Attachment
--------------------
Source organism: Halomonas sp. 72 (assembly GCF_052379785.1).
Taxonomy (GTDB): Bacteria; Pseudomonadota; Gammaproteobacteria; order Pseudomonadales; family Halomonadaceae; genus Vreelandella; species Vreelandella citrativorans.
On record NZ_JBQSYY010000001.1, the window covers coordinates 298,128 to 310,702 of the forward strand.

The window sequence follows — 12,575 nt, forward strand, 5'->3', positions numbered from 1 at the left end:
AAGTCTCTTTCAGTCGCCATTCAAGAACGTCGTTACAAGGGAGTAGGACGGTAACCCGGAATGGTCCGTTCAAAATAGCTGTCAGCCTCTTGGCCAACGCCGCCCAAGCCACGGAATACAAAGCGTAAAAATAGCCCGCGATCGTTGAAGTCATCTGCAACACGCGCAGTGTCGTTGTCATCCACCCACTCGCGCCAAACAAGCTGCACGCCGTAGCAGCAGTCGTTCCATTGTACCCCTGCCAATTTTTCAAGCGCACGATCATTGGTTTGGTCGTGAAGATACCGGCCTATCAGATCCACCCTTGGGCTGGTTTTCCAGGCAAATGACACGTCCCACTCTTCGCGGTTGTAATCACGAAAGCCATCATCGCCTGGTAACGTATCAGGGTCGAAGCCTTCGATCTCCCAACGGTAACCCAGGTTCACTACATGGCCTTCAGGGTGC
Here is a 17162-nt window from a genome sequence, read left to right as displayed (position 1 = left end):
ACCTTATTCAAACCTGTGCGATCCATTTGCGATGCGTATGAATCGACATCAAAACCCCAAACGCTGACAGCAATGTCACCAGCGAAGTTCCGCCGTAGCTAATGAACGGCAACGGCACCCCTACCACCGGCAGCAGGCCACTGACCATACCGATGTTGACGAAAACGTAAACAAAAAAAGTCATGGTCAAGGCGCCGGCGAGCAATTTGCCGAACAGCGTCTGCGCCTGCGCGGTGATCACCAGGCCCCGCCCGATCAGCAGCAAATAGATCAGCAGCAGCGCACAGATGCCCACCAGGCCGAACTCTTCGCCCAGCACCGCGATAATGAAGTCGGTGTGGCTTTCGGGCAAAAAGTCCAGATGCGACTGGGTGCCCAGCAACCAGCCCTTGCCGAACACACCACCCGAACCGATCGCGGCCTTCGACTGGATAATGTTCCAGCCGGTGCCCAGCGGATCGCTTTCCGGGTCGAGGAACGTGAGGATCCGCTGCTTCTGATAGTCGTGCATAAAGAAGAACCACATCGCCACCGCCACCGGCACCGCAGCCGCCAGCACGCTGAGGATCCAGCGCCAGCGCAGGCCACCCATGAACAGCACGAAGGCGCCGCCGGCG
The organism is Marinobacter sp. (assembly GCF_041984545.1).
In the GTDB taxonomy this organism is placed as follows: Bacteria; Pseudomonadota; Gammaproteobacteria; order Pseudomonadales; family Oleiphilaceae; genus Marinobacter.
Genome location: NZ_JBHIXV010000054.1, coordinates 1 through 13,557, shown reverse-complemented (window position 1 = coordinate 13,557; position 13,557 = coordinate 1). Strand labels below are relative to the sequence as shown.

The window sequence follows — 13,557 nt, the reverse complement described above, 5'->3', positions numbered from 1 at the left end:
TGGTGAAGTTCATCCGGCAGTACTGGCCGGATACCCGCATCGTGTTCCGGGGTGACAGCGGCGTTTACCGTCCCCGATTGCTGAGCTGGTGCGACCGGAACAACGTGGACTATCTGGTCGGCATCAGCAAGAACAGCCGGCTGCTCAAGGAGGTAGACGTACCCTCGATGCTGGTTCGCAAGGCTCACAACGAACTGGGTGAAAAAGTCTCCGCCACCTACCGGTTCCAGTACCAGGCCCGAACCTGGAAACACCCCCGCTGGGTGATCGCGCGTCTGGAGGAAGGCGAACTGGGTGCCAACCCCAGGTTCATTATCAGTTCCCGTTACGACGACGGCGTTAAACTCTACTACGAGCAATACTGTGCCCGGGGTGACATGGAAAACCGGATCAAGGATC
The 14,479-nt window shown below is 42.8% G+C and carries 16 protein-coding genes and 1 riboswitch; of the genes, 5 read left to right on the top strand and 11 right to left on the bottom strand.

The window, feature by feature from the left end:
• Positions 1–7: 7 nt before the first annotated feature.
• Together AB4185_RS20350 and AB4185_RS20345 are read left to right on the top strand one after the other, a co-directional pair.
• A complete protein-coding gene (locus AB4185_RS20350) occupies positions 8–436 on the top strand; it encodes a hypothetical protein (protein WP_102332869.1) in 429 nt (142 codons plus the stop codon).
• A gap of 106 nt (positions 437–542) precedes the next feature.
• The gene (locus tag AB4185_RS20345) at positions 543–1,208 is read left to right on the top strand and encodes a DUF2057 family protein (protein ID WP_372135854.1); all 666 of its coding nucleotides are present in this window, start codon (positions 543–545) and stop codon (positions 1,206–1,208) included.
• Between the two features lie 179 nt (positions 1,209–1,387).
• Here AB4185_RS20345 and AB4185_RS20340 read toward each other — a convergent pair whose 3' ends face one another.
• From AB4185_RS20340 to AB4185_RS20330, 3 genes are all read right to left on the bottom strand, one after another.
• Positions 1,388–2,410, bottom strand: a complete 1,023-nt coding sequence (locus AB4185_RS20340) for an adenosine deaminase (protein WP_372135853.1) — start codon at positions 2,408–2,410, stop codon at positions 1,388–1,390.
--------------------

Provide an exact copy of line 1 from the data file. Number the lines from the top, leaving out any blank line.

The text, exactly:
Source organism: Halomonas sp. 72 (assembly GCF_052379785.1).